If necessity, as is said, is the mother of all invention; then, financial necessity is the mother of all advertising. I do not like it when it applies to healing and medicine. Applied to iPhones versus Samsung Galaxies, I am okay with that. A Mustang versus a Cougar — I mean the car not the animals — I am okay with that. In fact, for most material goods that are advertising ad nauseum all over the place, I understand. It is not a little bit of a nuisance, advertising here, advertising there, advertising everywhere. Okay, it is a bit much and over the top and in general I am truly, as I am quite sure everyone is, damn sick of it. Still, I understand. And I would not interfere with anyone’s right to turn their economic necessity into good profit by convincing you that you need the next electronic gizmo or slice of pizza.
Still, when it comes to medicine, my annoyance and toleration, pulls up short. And as I am a kind of medical practitioner, an acupuncturist and herbalist, a medicine man and an astrologer, I have some issues. I am a completely reluctant advertising; although advertise I have — much to my dismay. Yet, financial necessity being the mother of advertising and not wanting to go stark raving broke sitting at my office waiting for someone who need healing with needles, herbs or spiritual presence, I have by necessity and I assure you by necessity alone to promote my business. I do not even like the idea that what I do is “a business.” Is it? Should it be?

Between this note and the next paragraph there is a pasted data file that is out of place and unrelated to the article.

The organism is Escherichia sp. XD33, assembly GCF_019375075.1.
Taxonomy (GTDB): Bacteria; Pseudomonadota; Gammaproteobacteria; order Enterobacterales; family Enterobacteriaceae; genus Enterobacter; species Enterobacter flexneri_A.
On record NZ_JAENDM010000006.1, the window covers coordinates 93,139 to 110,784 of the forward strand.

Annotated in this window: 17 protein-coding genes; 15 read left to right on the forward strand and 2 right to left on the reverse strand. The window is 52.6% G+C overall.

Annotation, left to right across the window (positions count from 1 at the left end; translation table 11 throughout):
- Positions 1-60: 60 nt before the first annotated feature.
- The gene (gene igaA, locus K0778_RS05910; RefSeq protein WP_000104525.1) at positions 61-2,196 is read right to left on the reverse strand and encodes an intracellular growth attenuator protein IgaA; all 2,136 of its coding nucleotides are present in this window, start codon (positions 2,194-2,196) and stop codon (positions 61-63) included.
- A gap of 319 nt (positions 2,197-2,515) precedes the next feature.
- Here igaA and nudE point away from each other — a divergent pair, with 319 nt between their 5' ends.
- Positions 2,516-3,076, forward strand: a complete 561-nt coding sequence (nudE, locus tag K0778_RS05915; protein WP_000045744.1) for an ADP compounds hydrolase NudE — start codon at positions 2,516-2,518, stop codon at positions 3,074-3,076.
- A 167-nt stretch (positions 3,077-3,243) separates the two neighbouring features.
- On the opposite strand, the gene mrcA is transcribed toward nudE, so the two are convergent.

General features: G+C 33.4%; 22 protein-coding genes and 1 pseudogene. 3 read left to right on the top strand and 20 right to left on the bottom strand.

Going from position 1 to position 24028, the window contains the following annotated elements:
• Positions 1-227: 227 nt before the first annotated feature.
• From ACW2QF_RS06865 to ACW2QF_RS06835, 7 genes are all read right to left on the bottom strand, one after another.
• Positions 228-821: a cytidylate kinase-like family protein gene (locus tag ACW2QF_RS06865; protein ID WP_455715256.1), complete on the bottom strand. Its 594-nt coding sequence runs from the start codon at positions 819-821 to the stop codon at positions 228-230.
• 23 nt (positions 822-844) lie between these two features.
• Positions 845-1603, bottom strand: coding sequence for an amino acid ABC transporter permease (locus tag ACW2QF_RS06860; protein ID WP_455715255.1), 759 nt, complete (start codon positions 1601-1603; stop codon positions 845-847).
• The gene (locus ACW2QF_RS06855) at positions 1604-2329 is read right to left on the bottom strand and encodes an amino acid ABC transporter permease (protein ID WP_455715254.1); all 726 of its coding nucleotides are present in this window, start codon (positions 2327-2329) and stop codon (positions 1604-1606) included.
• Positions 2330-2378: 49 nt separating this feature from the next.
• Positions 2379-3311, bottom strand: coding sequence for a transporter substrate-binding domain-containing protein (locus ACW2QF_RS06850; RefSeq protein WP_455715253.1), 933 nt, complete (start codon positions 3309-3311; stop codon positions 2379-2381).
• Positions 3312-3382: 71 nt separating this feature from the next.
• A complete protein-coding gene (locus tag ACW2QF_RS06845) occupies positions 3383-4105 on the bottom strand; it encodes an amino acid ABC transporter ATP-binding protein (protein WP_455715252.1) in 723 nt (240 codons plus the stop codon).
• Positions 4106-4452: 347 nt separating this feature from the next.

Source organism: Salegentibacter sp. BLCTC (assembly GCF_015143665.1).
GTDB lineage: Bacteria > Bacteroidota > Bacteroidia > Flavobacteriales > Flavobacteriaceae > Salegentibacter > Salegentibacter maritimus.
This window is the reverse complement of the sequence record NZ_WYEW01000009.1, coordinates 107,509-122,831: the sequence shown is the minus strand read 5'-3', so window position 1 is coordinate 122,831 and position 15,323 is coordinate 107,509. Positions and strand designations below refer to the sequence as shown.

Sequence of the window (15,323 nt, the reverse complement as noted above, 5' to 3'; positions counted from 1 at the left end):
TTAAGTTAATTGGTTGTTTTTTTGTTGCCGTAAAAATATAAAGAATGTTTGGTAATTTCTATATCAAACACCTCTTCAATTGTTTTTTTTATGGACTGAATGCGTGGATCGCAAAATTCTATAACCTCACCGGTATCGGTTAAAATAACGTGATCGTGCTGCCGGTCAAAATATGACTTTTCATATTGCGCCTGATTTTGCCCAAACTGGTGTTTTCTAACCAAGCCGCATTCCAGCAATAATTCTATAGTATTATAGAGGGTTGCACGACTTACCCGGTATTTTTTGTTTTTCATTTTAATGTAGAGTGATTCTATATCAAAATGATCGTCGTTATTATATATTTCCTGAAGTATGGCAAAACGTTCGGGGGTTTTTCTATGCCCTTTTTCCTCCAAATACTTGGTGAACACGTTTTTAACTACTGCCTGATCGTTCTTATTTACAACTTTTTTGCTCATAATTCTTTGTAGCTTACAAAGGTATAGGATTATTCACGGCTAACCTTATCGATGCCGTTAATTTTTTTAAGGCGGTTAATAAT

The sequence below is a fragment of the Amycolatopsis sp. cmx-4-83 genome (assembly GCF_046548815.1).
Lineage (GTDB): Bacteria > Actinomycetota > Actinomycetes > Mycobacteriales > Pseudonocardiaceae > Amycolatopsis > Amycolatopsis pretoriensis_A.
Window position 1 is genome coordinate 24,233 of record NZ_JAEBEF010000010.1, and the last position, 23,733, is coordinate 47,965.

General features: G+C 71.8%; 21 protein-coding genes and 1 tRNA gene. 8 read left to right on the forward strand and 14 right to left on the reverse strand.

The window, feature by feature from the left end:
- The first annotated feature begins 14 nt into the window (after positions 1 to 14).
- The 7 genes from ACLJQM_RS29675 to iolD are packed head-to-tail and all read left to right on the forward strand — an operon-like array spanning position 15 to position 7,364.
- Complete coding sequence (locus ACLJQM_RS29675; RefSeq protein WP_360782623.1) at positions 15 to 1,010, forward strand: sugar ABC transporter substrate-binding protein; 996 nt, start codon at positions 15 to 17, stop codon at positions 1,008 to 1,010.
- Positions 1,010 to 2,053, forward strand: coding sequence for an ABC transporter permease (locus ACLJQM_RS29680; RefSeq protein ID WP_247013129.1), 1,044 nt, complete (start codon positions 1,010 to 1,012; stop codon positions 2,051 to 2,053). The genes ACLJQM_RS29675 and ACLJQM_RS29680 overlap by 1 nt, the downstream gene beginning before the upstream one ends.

Nice if I could just put the shingle out and everything would be hunky-dory. If you are an alternative practitioner good luck with that. You, of necessity, had better get out their and hustle up some business or “go get a real job, buddy.”
Money and advertising have created a distorted medicine in general. And, I am sorry to say, I have participated in what I consider less than a morally defensible action pattern.
So then what is my problem with advertising? What is the distortion?
Medicine is difficult. Lots of education and as any practitioner, even the best of the best knows, with all that training and education, medicine of whatever kind and stripe, is horribly difficult. There are most of the time as you treat one person or another just too many factors to take into account. We all do the best we can. We do help many people. We do lessen suffering. But if any of us thinks we have it all figured out and that is that, I wish them luck with their delusion. I do not care whether you are an orthopedic surgeon, a midwife, a Reiki master or like me, an acupuncturist, MODESTY should be a requirement for a license.
Not so. Promotion is the societal order of the day. You must advertise how good your medicine is. Make claims.
I have always believed that doctors get sued at such a great rate because we expect, given how modern medicine has been promoted and advertised, that if something bad happens, it must be negligent incompetence on the part of the individual doctor. I am almost certain that if in general claims were far more modest and treatment understood as contingent on too many variables and advertising and promotion of pharmaceuticals stopped and billboards touting your local chiropractor or hospital eliminated, I believe that maybe then, with that general understanding, we all, the general public, might be more realistic about medicine and healing and what a practitioner can and cannot do.
Everytime a client asks whether I can help with one problem or another, I give them my most honest assessment based on what I understand to be similar cases like theirs’ in the past. But I always add the caveat that everyone is different and just because I helped or did not help one person with a similar complaint, means something but certainly not everything. There is certainly no guarantee one way or another.